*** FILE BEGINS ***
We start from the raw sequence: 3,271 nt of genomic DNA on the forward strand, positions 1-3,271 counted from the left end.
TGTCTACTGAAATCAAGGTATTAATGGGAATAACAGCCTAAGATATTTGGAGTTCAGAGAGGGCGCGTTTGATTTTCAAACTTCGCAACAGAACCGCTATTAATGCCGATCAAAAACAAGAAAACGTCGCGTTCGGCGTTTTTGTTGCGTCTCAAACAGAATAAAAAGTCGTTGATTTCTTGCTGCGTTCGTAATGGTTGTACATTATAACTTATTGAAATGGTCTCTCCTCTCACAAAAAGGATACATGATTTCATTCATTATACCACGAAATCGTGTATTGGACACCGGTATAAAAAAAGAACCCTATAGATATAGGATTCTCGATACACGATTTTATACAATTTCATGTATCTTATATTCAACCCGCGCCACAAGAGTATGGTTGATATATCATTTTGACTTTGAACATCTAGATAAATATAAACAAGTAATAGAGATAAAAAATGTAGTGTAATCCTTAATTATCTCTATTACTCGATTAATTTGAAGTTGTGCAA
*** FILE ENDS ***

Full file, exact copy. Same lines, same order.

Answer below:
We start from the raw sequence: 3,271 nt of genomic DNA on the forward strand, positions 1-3,271 counted from the left end.
TGTCTACTGAAATCAAGGTATTAATGGGAATAACAGCCTAAGATATTTGGAGTTCAGAGAGGGCGCGTTTGATTTTCAAACTTCGCAACAGAACCGCTATTAATGCCGATCAAAAACAAGAAAACGTCGCGTTCGGCGTTTTTGTTGCGTCTCAAACAGAATAAAAAGTCGTTGATTTCTTGCTGCGTTCGTAATGGTTGTACATTATAACTTATTGAAATGGTCTCTCCTCTCACAAAAAGGATACATGATTTCATTCATTATACCACGAAATCGTGTATTGGACACCGGTATAAAAAAAGAACCCTATAGATATAGGATTCTCGATACACGATTTTATACAATTTCATGTATCTTATATTCAACCCGCGCCACAAGAGTATGGTTGATATATCATTTTGACTTTGAACATCTAGATAAATATAAACAAGTAATAGAGATAAAAAATGTAGTGTAATCCTTAATTATCTCTATTACTCGATTAATTTGAAGTTGTGCAA